Sunday morning was a bittersweet moment for me. When I saw the front pages of all the newspapers, each featuring photos from women’s marches around the world, I felt both proud and despondent.
Marches and rallies have been at the core of my professional work as a long-time activist, community organizer, and currently the executive director of Galaei, a queer Latinx social justice organization. I was pleased and inspired to see so many people rallying for the second year in a row, but I also couldn’t shake the statistics that resound in my head everyday:
- Over 53 percent of white women voted for Donald Trump.
- Twenty-six trans people were murdered in 2017, making it the deadliest year for that community.
- Native Americans are killed in police encounters at a higher rate than any other racial or ethnic group.
- Black and brown people face an alarmingly disproportionate rate of violence at the hands of police.
- Thousands of black and brown immigrants daily face the risk of deportation and a highly anti-immigrant, Islamophobic American climate.
Many participants in the Women’s March — both last year and this year, in Philly and beyond — marched against Trump and his administration. They did not march against systemic racism, hyper-capitalism, deliberate neglect of the poor, militarism or imperialism, all of which are the root reasons why these statistics exist.
Trump and his administration are symbolic of many systemic forms of oppression, but these oppressions have existed for a long time, regardless of who has been in the White House.
I didn’t march on Saturday because, as a queer Latinx person, I’m exhausted in my relationships with white women and allies. (I identify as Latinx, which is the gender-neutral alternative to Latino, Latina and even Latin@. It’s part of a “linguistic revolution” that aims to move beyond gender binaries and is inclusive of the intersecting identities of Latin American descendants. In addition to men and women from all racial backgrounds, Latinx also makes room for people who are trans, queer, agender, non-binary, gender non-conforming or gender fluid.)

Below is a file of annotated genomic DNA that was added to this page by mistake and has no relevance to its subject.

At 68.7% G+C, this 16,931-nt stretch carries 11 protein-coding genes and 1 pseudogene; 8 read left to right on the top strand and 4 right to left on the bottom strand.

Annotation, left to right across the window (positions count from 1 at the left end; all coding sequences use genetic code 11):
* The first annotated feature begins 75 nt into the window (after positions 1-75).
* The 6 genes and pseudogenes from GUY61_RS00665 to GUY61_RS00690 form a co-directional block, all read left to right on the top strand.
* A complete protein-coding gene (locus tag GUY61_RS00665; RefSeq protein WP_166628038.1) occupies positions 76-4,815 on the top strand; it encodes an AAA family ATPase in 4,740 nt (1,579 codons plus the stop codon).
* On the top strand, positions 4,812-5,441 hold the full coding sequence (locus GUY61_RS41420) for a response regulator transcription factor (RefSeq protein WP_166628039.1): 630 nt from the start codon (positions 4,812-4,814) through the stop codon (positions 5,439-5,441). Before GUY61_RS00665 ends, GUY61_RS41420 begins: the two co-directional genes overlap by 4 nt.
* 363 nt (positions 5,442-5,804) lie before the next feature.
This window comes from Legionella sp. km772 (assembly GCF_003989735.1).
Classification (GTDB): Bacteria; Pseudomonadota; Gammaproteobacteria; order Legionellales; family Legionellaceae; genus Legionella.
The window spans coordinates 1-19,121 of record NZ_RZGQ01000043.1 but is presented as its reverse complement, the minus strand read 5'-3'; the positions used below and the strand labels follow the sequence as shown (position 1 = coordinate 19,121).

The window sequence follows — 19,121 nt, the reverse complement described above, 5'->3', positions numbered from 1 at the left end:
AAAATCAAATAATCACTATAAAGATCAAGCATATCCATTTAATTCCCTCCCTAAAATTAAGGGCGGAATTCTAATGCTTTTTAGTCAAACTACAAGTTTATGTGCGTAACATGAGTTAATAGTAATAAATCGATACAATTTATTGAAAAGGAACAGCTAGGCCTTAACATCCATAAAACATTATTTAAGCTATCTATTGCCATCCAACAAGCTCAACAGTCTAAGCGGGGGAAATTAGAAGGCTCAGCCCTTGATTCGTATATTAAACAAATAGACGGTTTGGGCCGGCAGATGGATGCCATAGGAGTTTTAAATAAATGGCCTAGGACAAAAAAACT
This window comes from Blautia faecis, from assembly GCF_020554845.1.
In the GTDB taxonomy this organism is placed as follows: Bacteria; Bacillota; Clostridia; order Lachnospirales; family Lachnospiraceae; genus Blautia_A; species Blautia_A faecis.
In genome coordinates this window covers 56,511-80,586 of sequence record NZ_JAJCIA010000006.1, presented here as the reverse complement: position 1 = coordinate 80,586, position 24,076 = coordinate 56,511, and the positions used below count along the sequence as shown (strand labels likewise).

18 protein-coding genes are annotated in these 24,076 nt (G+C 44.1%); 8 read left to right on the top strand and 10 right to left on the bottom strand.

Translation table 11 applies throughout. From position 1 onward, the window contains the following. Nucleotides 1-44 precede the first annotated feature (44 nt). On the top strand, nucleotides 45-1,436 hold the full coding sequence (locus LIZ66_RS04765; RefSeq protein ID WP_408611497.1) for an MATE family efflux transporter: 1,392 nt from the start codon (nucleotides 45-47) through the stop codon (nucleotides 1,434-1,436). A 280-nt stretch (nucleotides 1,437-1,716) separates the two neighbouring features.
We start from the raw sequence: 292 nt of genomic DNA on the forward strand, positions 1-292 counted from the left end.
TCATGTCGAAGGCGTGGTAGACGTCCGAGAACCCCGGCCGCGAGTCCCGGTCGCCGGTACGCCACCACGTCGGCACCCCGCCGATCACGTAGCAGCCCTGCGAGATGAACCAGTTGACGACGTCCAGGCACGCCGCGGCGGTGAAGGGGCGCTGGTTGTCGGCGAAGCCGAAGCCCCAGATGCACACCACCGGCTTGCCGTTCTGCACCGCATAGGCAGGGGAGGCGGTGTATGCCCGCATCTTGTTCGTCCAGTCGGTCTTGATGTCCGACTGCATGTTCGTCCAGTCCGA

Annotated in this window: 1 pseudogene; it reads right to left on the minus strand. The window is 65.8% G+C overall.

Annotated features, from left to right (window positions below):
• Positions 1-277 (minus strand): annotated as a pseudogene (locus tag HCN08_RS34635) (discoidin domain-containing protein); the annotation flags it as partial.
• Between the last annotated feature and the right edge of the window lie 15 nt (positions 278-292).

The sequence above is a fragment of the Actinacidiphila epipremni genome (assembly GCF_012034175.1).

Here’s an example: In the days leading up to the march, conversations erupted in Philadelphia about the organizing committee’s official stance on whether pink pussyhats were truly inclusive, since not all women identify with them. One of the organizers reacted by saying she did not want to get “caught up in these little conversations about a damn hat.” This response felt apathetic and dismissive of these very real concerns.
When I brought this up on the Galaei Facebook page, a march organizer said a women of trans experience and another women of color had been involved in the planning. She then gave instructions on what one could “do” and “read” to better understand the issue.
Instead of letting me explain why my perspective was different, I was asked to change my behavior to conform.
This situation was infuriating but all too common. When confronting the problematic nature of white feminists, I’ve often been told to ignore the differences that separate our experiences for the “greater good” of unity. I am reduced to being “divisive,” when in fact I am trying to be inclusive.
A march for women should center on and uplift all women, including trans women of color. Organizers should ensure that there is equitable representation, beyond visibility onstage, with the intention to represent even the most marginalized communities. Queer and trans women of color must be part of the vision, strategy and decision making. A march for women should actively question the levels of privilege and power that exist in our society and strive to overcome those issues.
I’m reminded of this Audre Lorde quote that rings true today:
If white American feminist theory need not deal with the differences between us, and the resulting difference in our oppressions, then how do you deal with the fact that the women who clean your houses and tend your children while you attend conferences on feminist theory are, for the most part, poor women and women of color? What is the theory behind racist feminism?
I knew I would not feel comfortable participating in the Women’s March this year, especially when I heard about the planned police presence. After experiencing my own forms of police brutality just two months ago, I was reminded that police presence does not always mean safety for people like me.
As an organizer and activist, I’ve learned that my energy is both powerful and vulnerable. Too often, social justice work can burn out a person because it is a lifetime commitment to resist, in our everyday actions, not just one march.
One step that organizers can take to make next year’s march more inclusive would be to commit to developing the leadership of black, brown, queer and trans women. Often we are invited to speak at events, but when will our voices be heard not just as talking heads, but as an equal part of the solution to confront and dismantle systems of power?
My hope for those who participated: Let this not be your last time. Visit your local organizing groups to see how you can participate. Read the queer and trans movement literature. And never stop interrogating the purpose of why and how you march.
Nikki López is a writer, poet, DJ, activist and executive director of Galaei, a queer Latinx social justice organization. @djniilo